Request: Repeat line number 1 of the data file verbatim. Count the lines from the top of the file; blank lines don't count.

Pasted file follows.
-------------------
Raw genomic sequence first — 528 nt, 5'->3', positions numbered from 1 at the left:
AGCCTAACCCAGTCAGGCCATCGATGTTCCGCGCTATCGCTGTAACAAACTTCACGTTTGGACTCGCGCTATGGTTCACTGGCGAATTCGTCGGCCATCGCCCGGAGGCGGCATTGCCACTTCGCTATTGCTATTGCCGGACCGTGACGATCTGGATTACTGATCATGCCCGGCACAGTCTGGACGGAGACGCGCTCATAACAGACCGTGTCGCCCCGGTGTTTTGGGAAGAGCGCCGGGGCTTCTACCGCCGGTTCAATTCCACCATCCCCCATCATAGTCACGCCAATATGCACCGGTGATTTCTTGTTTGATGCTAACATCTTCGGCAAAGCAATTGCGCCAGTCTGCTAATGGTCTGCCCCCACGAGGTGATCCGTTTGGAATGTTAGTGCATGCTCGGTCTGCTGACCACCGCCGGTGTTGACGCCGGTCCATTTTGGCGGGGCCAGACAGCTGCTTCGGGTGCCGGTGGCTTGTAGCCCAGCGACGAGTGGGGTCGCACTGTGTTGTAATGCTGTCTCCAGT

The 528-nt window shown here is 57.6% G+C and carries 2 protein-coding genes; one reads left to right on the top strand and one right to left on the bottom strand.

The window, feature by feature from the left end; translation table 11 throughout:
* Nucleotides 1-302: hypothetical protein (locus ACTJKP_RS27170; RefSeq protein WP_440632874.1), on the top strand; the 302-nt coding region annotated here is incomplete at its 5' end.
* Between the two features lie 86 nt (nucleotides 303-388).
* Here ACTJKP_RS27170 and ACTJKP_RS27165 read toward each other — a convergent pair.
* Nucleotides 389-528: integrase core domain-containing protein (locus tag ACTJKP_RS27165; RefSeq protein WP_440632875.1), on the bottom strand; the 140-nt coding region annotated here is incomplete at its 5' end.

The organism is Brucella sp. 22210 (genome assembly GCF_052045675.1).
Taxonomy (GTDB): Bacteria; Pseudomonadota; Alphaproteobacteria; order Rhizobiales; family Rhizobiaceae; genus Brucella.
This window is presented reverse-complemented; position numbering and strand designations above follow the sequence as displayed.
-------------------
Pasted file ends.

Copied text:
Raw genomic sequence first — 528 nt, 5'->3', positions numbered from 1 at the left: